We visit local wards wherever we go. It's fascinating to meet Heartlanders around the world. This week we met more who had watched YouTube videos during covid and learned, for the first time, about the North American setting of the Book of Mormon, with Cumorah in New York. They told us that this makes much more sense than the "Mexico theory" (as they put it).
They also watch Taylor and Tyler and wonder why they and Book of Mormon Central continues to push the Mesoamerican theory without even acknowledging alternative settings that corroborate and support the teachings of the prophets about the New York Cumorah.
By analogy, the article below from the WSJ asking whether readers can save the NY Times is relevant. James Freeman points out that readers are more reasonable than the "expert" journalists at that newspaper.
In my experience around the world, everyday Latter-day Saints are more reasonable than the "experts" at Book of Mormon Central, the Interpreter, etc. Not that those experts aren't awesome people. They are. We continue to hope that someday, these experts will promote inclusivity instead of exclusivity, charity instead of arrogance, and understanding instead of condemnation of others' perspectives.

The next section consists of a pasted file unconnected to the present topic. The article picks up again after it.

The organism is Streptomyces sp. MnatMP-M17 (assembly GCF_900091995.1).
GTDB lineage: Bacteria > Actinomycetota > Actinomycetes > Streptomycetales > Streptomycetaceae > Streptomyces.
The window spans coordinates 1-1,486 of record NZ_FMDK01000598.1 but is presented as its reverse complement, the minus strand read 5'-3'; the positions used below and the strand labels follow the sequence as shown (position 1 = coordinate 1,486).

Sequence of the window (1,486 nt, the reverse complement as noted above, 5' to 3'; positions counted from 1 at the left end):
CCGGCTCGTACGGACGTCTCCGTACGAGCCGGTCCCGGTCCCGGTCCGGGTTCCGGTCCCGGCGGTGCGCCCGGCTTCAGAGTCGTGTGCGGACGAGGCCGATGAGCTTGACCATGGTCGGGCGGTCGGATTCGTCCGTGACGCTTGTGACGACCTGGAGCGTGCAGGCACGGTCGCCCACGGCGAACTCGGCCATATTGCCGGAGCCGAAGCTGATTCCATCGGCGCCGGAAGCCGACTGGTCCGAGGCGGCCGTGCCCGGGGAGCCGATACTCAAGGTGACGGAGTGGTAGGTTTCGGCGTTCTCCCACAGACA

In the meantime, the pursuit of "no more contention" through clarity, charity, and understanding, we start with clarity.
Everyday Latter-day Saints still believe what Joseph and Oliver taught about the origin and setting of the Book of Mormon, and they find it more productive to corroborate those teachings instead of repudiating those teachings.
We can all read the original documents from Church history. We can all read the teachings of the prophets in the General Conference reports.
Well, not all of us. Most of these resources are only available in English.
Non-English speakers have to rely upon translated versions of the Saints books, the Gospel Topics Essays, and materials from Book of Mormon Central, all of which promote/accommodate SITH and M2C.
But ultimately truth cannot be suppressed.
Here are excerpts from the article from the WSJ, with my emphasis in bold.
In the context of the origin and setting of the Book of Mormon, the "experts" might consider their audience instead of their academic peers in the M2C/SITH bubble.